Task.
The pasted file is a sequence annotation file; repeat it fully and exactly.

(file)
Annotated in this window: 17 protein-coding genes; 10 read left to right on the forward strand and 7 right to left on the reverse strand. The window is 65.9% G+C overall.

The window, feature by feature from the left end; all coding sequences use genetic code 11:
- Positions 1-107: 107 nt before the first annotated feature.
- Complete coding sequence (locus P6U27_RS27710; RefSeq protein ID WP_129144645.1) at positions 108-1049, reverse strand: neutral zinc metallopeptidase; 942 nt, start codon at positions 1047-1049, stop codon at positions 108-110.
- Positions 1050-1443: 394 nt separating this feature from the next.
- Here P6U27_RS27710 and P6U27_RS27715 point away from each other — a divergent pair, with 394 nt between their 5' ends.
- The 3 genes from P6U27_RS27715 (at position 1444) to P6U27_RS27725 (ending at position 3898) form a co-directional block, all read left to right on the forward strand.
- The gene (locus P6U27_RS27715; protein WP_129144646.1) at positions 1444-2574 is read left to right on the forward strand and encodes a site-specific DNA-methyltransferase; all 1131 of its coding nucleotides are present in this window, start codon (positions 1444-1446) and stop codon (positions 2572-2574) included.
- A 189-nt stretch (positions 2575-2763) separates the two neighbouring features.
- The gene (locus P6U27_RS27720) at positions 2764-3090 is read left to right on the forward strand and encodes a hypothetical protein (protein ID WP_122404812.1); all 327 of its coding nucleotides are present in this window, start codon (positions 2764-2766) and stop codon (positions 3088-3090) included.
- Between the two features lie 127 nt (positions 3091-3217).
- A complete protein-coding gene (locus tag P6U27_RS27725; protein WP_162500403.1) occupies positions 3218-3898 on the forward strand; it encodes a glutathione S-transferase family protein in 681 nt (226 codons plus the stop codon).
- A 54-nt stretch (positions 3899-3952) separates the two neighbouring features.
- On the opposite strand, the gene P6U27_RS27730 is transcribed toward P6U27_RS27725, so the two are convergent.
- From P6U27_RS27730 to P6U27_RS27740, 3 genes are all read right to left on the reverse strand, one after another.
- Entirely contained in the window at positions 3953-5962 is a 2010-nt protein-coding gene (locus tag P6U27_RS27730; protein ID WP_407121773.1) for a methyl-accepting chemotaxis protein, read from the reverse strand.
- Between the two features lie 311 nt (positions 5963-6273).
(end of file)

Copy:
Annotated in this window: 17 protein-coding genes; 10 read left to right on the forward strand and 7 right to left on the reverse strand. The window is 65.9% G+C overall.

The window, feature by feature from the left end; all coding sequences use genetic code 11:
- Positions 1-107: 107 nt before the first annotated feature.
- Complete coding sequence (locus P6U27_RS27710; RefSeq protein ID WP_129144645.1) at positions 108-1049, reverse strand: neutral zinc metallopeptidase; 942 nt, start codon at positions 1047-1049, stop codon at positions 108-110.
- Positions 1050-1443: 394 nt separating this feature from the next.
- Here P6U27_RS27710 and P6U27_RS27715 point away from each other — a divergent pair, with 394 nt between their 5' ends.
- The 3 genes from P6U27_RS27715 (at position 1444) to P6U27_RS27725 (ending at position 3898) form a co-directional block, all read left to right on the forward strand.
- The gene (locus P6U27_RS27715; protein WP_129144646.1) at positions 1444-2574 is read left to right on the forward strand and encodes a site-specific DNA-methyltransferase; all 1131 of its coding nucleotides are present in this window, start codon (positions 1444-1446) and stop codon (positions 2572-2574) included.
- A 189-nt stretch (positions 2575-2763) separates the two neighbouring features.
- The gene (locus P6U27_RS27720) at positions 2764-3090 is read left to right on the forward strand and encodes a hypothetical protein (protein ID WP_122404812.1); all 327 of its coding nucleotides are present in this window, start codon (positions 2764-2766) and stop codon (positions 3088-3090) included.
- Between the two features lie 127 nt (positions 3091-3217).
- A complete protein-coding gene (locus tag P6U27_RS27725; protein WP_162500403.1) occupies positions 3218-3898 on the forward strand; it encodes a glutathione S-transferase family protein in 681 nt (226 codons plus the stop codon).
- A 54-nt stretch (positions 3899-3952) separates the two neighbouring features.
- On the opposite strand, the gene P6U27_RS27730 is transcribed toward P6U27_RS27725, so the two are convergent.
- From P6U27_RS27730 to P6U27_RS27740, 3 genes are all read right to left on the reverse strand, one after another.
- Entirely contained in the window at positions 3953-5962 is a 2010-nt protein-coding gene (locus tag P6U27_RS27730; protein ID WP_407121773.1) for a methyl-accepting chemotaxis protein, read from the reverse strand.
- Between the two features lie 311 nt (positions 5963-6273).